Many people find dental cleanings to be a bit uncomfortable, either mentally or physically (or both). Since regular dental cleanings are important for good gum health and to detect problems such as tooth decay and loose fillings, it's important to see your dentist or hygienist for a cleaning at least twice per year. If you put off your appointments due to discomfort, here are some tips on making the whole experience more pleasant.
Deal With Anxiety
In many cases, discomfort in the dental chair is more about anxiety and less about physical pain. In fact, up to 75% of patients have at least some fear or anxiety about going to the dentist, and up to 10% have an actual phobia. Since anxiety can make you tense up and feel pain more acutely, it makes sense to take the steps necessary to reduce your fear.
Some things you can do to reduce anxiety include talking to the dentist about your feelings, coming up with a signal to let the dentist know you need a break, and, in severe cases, taking medications to relax you. Aromatherapy or music might help, too. Talk to your dental staff in advance of your appointment so you and the dentist can come up with a plan. It might help you to remember that you are by no means the first patient who has had anxiety in the dental chair, so your dentist undoubtedly has ideas that may help.
Keep Up With Home Care
If it's the actual scraping under your gums that you find uncomfortable, the cure for that is often more brushing and flossing. When you neglect your gums, they tend to swell, which makes them more susceptible to pain and bleeding. Not only can this cause physical discomfort, but you might feel a bit mentally uncomfortable when the hygienist points out that you need to floss more frequently, which he or she most likely will.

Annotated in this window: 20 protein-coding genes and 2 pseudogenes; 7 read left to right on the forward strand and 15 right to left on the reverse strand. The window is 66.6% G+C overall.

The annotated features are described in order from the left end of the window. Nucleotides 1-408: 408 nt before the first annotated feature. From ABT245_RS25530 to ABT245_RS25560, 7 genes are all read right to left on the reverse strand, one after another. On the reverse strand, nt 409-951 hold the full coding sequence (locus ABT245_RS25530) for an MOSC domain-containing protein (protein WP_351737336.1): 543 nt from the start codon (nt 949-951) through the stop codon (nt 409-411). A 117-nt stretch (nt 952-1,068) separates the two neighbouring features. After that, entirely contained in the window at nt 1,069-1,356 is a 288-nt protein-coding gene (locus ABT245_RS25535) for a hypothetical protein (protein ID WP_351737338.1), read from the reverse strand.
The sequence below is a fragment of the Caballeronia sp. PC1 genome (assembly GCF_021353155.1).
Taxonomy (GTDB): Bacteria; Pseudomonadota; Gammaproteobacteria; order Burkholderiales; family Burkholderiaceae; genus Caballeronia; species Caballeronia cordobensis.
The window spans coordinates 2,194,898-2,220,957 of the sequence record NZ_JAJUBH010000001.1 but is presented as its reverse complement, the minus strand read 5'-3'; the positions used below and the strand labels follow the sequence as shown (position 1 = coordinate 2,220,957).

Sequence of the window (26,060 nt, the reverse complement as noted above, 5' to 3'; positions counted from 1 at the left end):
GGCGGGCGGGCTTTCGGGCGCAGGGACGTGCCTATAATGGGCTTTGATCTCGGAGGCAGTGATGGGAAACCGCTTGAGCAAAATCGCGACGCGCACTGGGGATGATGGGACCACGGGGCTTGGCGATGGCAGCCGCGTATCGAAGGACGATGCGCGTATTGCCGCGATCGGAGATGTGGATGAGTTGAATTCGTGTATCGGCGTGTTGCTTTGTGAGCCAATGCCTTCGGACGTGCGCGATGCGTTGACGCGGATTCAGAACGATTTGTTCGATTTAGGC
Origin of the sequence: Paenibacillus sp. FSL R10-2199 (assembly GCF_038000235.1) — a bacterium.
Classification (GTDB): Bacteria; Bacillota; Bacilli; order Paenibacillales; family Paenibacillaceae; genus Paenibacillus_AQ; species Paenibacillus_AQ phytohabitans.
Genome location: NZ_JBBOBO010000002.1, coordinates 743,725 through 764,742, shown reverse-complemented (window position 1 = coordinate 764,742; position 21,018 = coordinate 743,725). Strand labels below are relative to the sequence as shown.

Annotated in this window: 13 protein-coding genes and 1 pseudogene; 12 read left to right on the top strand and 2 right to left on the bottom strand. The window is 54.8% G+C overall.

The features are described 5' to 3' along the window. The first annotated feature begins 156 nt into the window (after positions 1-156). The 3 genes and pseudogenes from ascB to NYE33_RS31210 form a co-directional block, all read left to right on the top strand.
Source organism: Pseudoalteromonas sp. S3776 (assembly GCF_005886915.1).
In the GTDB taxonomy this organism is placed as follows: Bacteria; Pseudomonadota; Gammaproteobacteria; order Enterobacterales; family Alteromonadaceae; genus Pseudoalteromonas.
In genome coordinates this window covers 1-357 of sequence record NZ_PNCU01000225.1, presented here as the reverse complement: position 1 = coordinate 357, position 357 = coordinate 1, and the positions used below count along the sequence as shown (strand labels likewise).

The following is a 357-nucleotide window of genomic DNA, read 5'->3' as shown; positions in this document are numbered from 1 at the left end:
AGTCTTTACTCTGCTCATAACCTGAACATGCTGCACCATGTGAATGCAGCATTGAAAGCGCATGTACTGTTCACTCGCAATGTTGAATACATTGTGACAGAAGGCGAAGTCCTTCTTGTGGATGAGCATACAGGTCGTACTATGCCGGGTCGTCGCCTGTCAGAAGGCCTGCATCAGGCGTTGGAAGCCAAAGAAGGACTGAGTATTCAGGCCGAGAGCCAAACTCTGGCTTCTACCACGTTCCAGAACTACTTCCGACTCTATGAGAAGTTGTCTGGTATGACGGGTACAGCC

Get into a good regimen of brushing at least twice daily and flossing every night before bed, and you will find that your gums are more comfortable during your cleanings.
Timing Is Important
If you are a woman, timing your dental cleanings to fall in the days shortly after your menstrual period can make things more comfortable for you. Because gum tissues tend to swell as a result of heightened estrogen levels, going in for dental work during the week before your period can lead to increased discomfort during the procedure. If you are pregnant, talk to your dentist about how you can minimize any swelling-related discomfort, but please do not neglect your oral health during this time.
Making your dental cleanings more comfortable, both mentally and physically, can lead to better oral health, since you won't be dreading or putting off your appointments. Keep up with your oral hygiene, and remember that if something hurts, you should let the dentist know so that steps can be taken to minimize discomfort. To learn more, contact a dental clinic like Preferred Family Dental.